A Little Bush Girl by Robert Richardson

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Madge sits alone at the close of day
   By the edge of the blue lagoon;
Among the reeds the breezes play
   A wandering woodland tune.
A magpie lights on a red-gum bough,
   And whistles clear and shrill;
The woods with gold and crimson glow
O'er gully, plain, and hill.

The wattle shakes its honey scent
   Upon the warm, sweet breeze;
The clematis its drift white tent
   Spreads for the roving bees.
Under a log a lizard slips
   Quick as a gleam of light.
Madge watches it with parted lips,
   And brown eyes wide and bright.

The sun drops in a crimson haze,
   The wind grows fresh and cool;
The frogs their long, quaint chorus raise
   From creek and marshy pool;
The cricket tunes his tiny trump
   As the short twilight falls;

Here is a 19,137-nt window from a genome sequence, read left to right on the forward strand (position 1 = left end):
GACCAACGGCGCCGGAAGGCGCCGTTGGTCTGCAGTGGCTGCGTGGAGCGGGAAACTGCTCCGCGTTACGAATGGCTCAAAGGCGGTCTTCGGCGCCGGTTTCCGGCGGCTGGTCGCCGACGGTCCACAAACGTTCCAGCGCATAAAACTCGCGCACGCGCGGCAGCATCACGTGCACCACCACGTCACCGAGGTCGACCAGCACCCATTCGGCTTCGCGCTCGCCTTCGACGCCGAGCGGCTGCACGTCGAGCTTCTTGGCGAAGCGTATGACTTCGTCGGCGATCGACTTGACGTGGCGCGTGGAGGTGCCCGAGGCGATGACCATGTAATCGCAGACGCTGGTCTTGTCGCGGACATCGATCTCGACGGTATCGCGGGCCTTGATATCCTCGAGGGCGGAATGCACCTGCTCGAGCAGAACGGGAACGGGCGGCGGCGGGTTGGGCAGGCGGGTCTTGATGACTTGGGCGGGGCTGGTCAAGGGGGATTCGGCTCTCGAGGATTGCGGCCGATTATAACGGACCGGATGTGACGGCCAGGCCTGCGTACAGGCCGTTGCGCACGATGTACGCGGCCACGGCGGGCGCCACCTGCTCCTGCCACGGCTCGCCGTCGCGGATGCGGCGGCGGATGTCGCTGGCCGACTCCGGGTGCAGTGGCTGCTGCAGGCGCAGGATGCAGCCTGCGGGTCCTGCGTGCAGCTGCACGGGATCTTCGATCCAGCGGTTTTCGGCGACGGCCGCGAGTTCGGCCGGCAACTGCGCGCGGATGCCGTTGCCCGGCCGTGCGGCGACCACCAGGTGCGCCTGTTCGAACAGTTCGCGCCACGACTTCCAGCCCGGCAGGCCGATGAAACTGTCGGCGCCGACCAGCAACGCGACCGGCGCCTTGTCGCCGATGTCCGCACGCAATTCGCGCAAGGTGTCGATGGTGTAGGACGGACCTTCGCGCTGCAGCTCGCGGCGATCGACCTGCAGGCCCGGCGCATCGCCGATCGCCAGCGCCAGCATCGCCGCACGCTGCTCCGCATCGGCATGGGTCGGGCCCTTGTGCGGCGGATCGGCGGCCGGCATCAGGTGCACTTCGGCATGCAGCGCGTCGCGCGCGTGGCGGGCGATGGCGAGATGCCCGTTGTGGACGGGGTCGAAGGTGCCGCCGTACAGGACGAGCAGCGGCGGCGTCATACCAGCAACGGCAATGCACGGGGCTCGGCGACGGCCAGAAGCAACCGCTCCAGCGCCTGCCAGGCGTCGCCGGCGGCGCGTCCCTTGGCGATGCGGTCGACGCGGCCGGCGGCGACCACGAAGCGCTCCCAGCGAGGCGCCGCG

And from the distant willow clump
   A lonely curlew calls.

Madge scans the sandy cattle track
   Until the cows appear;
She hears her father's stockwhip crack,
   Startling the evening air.
The patient cows -- Jess, Meg, and Pearl --
   Approach the milking rails,
Where mother and the dairy girl
   Wait with the shining pails.

The pageant of the stars unrolled,
   Makes the night glow like noon;
The Southern Cross gleams like pure gold,
   Gilding the dim lagoon.
Madge from her window waits to see
   The stars rise one by one;  
Then, with her prayer at mother's knee,
   Her day is sweetly done.

First published in Australian Town and Country Journal, 23 March 1901

Author: Robert Richardson (1850-1901) was born in New South Wales and completed a B.A. at the University of Sydney.  Best known as a writer for children - and possibly the first Australian born writer to be so titled - he wrote poetry mainly for the Sydney newspapers, especially the Australian Town and Country Journal.  He died in Armidale, New South Wales, in 1901.

Author reference site: Austlit

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This page contains a single entry by Perry Middlemiss published on March 23, 2011 8:41 AM.

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